New test measures properties polymer thin films membranes

New test measures properties of polymer thin films and membranes

1:35 PM, 30th July 2011
New test measures properties of polymer thin films and membranes
Nanomechanical measurements (microimage of specimen). a) Thin rigid film on elastic substrate b) Initial strain induces surface wrinkles parallel to stress c) Additional strain induces regular pattern of cracks in the film d) Typical specimen imaged with optical profilometre (280 X 210 micrometre).

GAITHERSBURG, US: Researchers at the National Institute of Standards and Technology (NIST) have demonstrated a measurement technique that reliably determines three fundamental mechanical properties of near-nanoscale films. The technique, which highlights the challenge of making mechanical measurements on an object with at least one dimension comparable to the size of a virus, should enable better design and engineering for a variety of thin-film technologies, particularly reverse-osmosis membranes for water purification.

Reverse-osmosis membranes, explained NIST, Researcher Chris Stafford, are an interesting challenge for the materials scientist. The membranes are used in water purification systems - a polyamide film no more than 200 nanometre thick backed by a thicker, porous support layer. Water holding dissolved salts or other contaminants is forced against one side of the membrane at substantial pressures up to about a thousand psi (roughly 7 megapascal) and comes out the other side leaving most of the impurities behind.

The mechanical integrity of the membrane is obviously essential - it can’t tear or develop pinhole leaks under the pressure - but engineers lacked a good way to measure the strength and breaking point, under stress, of these extremely thin films.

The NIST technique builds on earlier work by the team that demonstrated that you can reliably determine Young’s modulus, a measure of stiffness or elasticity, for thin and ultrathin films by bonding it to a piece of silicon rubber. In the new work, they basically pull harder until the film starts developing minute cracks crosswise to the tension.

Applying their technique to study the effect of chlorine on reverse-osmosis membranes, the team uncovered a puzzle. Chlorine in the water is known to cause a progressive deterioration in membrane performance, generally thought to be the result of prolonged chemical attack by the chlorine. Not so, according to the NIST team. “Chemically the chlorine attack is pretty quick,” said Stafford. Spectroscopic chemical analysis showed that all the chemical damage from chlorine exposure happens in the first few hours. Tests using the wrinkle-crack method, however, show that the mechanical properties degrade continuously, up to the longest duration tested - 10 days. “It may be an aging effect in polymers,” said Stafford.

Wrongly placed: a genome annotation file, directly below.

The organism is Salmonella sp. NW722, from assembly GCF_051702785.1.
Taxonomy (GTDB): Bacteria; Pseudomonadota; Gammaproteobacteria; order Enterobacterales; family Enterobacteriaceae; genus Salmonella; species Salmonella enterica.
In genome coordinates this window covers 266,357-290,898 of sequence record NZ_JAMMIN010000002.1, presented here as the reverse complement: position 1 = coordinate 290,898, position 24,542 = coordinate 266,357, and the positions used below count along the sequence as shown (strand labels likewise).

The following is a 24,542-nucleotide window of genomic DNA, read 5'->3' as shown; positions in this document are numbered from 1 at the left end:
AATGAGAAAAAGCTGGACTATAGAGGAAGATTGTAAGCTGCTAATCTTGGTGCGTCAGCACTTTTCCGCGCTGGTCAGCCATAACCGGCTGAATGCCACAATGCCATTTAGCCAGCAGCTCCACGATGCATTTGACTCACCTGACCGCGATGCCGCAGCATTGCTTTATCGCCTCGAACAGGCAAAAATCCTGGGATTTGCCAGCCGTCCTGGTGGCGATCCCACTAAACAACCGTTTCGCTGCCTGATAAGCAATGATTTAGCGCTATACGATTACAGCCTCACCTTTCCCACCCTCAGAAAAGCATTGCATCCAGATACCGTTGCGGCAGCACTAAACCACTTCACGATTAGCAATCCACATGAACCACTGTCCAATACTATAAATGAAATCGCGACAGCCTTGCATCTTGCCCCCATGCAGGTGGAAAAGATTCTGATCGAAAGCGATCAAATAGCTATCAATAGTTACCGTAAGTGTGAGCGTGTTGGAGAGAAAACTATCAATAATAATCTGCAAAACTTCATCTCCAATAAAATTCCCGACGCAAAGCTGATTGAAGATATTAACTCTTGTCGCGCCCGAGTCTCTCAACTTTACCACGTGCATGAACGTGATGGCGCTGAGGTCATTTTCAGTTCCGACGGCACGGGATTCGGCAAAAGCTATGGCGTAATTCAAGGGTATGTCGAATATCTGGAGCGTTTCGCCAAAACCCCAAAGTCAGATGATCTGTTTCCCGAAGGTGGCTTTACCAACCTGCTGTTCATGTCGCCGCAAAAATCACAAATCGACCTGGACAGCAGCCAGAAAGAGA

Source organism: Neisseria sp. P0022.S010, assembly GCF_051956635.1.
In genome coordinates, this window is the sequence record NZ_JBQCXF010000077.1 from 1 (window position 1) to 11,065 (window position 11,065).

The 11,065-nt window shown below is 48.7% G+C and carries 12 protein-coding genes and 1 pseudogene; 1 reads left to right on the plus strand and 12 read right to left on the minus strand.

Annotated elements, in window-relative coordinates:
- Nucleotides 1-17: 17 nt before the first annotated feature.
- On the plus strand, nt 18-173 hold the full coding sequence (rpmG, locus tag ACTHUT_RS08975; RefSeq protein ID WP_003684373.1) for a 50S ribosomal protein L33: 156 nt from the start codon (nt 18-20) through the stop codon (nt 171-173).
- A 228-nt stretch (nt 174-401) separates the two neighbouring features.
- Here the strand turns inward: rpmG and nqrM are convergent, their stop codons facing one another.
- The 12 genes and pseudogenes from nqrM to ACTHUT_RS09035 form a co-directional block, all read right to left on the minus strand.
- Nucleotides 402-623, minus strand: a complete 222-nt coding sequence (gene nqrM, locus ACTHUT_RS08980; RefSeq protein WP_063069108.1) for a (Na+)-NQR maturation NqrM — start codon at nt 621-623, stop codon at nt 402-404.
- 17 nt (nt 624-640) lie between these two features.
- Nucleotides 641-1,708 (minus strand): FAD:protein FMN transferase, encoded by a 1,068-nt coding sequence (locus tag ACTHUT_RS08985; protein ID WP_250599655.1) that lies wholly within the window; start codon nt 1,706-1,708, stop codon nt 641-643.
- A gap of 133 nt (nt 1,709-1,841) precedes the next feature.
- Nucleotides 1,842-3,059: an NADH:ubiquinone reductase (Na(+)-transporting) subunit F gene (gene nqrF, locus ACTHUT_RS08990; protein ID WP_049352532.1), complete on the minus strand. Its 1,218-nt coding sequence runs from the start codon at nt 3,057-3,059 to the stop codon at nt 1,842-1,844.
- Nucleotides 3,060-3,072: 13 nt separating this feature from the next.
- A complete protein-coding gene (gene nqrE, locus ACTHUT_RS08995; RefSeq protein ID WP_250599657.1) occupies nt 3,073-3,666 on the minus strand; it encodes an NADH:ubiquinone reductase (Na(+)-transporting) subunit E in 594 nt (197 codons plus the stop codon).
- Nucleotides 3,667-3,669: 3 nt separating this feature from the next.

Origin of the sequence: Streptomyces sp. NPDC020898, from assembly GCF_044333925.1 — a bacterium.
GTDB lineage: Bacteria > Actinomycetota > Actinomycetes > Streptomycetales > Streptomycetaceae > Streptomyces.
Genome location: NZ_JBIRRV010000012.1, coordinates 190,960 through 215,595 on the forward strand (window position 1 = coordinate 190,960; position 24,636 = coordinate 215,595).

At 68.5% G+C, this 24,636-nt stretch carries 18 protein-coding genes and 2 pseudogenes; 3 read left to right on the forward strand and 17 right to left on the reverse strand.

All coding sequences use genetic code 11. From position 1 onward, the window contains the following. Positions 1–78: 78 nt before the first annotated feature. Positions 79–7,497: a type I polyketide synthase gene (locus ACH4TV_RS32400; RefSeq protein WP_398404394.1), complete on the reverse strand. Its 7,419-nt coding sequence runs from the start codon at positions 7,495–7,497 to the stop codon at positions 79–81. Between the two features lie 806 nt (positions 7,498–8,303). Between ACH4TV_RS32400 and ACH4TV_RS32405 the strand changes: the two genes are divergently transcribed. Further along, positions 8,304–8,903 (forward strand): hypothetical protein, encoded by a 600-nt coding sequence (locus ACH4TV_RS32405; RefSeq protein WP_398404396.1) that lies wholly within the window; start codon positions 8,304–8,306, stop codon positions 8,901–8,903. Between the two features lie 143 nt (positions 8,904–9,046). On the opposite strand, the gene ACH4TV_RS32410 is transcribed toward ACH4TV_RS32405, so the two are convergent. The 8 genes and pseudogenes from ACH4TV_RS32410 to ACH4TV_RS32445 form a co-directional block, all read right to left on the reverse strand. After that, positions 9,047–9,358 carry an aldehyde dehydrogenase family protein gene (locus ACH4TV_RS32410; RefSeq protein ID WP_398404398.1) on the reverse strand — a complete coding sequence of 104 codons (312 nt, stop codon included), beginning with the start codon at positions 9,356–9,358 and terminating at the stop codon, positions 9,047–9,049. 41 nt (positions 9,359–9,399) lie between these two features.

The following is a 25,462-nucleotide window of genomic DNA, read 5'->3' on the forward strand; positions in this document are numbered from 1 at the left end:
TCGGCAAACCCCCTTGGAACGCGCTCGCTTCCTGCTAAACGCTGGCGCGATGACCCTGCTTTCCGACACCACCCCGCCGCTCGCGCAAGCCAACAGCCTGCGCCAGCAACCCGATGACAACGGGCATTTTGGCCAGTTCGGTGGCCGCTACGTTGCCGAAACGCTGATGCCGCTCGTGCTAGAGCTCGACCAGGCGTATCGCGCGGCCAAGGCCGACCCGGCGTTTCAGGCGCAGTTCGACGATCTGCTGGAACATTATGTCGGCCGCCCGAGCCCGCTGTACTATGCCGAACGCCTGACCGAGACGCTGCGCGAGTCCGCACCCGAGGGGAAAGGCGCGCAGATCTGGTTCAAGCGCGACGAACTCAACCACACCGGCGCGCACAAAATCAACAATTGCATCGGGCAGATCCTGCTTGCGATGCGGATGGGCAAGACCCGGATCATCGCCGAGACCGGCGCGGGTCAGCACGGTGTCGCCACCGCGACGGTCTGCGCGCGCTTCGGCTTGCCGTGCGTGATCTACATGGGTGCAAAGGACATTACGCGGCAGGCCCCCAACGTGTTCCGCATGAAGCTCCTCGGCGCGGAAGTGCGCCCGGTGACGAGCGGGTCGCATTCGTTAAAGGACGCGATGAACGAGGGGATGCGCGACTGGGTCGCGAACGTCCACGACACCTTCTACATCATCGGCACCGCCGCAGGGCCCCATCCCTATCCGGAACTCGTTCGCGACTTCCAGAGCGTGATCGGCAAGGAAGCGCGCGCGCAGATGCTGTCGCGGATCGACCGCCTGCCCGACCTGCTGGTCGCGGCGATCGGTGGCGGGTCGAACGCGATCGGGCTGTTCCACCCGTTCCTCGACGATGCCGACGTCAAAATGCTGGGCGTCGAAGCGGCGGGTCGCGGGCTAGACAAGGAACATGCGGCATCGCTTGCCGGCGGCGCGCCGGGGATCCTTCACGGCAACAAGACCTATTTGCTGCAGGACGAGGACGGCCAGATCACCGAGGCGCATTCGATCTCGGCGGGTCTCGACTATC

The project is part of a broader NIST programme to study materials issues related to sustainable technologies like water purification, but the research team notes that the wrinkle-crack method itself would be broadly applicable to mechanical studies of almost any nanoscale thin film in fields as diverse as artificial skin, flexible electronics, thin-film sensors, fuel cells and photovoltaics.

(C) National Institute of Standards and Technology News




Your Comments (Up to 2000 characters)
Please respect our community and the integrity of its participants. WOC reserves the right to moderate and approve your comment.

Related News

OSU pigment discovery expanding to new colours

CORVALLIS, US: Chemists at Oregon State University have discovered that the same crystal structure they identified two years ago to create what may be ...

Read more
New X-ray camera to reveal big secrets about how chemistry works

SWINDON, UNITED KINGDOM: Designed to record bursts of images at an unprecedented speed of 4.5 million frames per second, an innovative X-ray camera be ...

Read more
New spin on friction-stir

OAK RIDGE, US: Researchers Zhili Feng, Alan Frederic and Stan David in Oak Ridge National Laboratory’s Materials S&T division have made si ...

Read more
Dow agrees with US EPA to pay $2.5 million to settle violations

  MIDLAND, US: The Dow Chemical Company’s Michigan operations has reached a comprehensive settlement agreement with the United States Envi ...

Read more
ACS enables new subject-based categorization of content

WASHINGTON, US: The ACS Publications and Chemical Abstracts Service (CAS) divisions of the American Chemical Society (ACS) announced jointly the integ ...

Read more
LyondellBasell posts higher income but diluted earnings per share

• Net income of $804 million; Diluted earnings per share of $1.38. • Quarterly EBITDA of $1,553 million; 11 per cent increase fro ...

Read more uses cookies to ensure that we give you the best experience on our website. By using this site, you agree to our Privacy Policy and our Terms of Use. X